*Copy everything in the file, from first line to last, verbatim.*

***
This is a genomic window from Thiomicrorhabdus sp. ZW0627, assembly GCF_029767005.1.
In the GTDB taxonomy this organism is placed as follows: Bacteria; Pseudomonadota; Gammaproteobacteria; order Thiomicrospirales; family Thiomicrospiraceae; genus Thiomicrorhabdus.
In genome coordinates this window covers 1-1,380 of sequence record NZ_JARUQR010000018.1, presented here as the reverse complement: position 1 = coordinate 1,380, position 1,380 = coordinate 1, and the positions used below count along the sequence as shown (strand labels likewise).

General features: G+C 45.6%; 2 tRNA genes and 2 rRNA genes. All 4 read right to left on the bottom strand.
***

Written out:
This is a genomic window from Thiomicrorhabdus sp. ZW0627, assembly GCF_029767005.1.
In the GTDB taxonomy this organism is placed as follows: Bacteria; Pseudomonadota; Gammaproteobacteria; order Thiomicrospirales; family Thiomicrospiraceae; genus Thiomicrorhabdus.
In genome coordinates this window covers 1-1,380 of sequence record NZ_JARUQR010000018.1, presented here as the reverse complement: position 1 = coordinate 1,380, position 1,380 = coordinate 1, and the positions used below count along the sequence as shown (strand labels likewise).

General features: G+C 45.6%; 2 tRNA genes and 2 rRNA genes. All 4 read right to left on the bottom strand.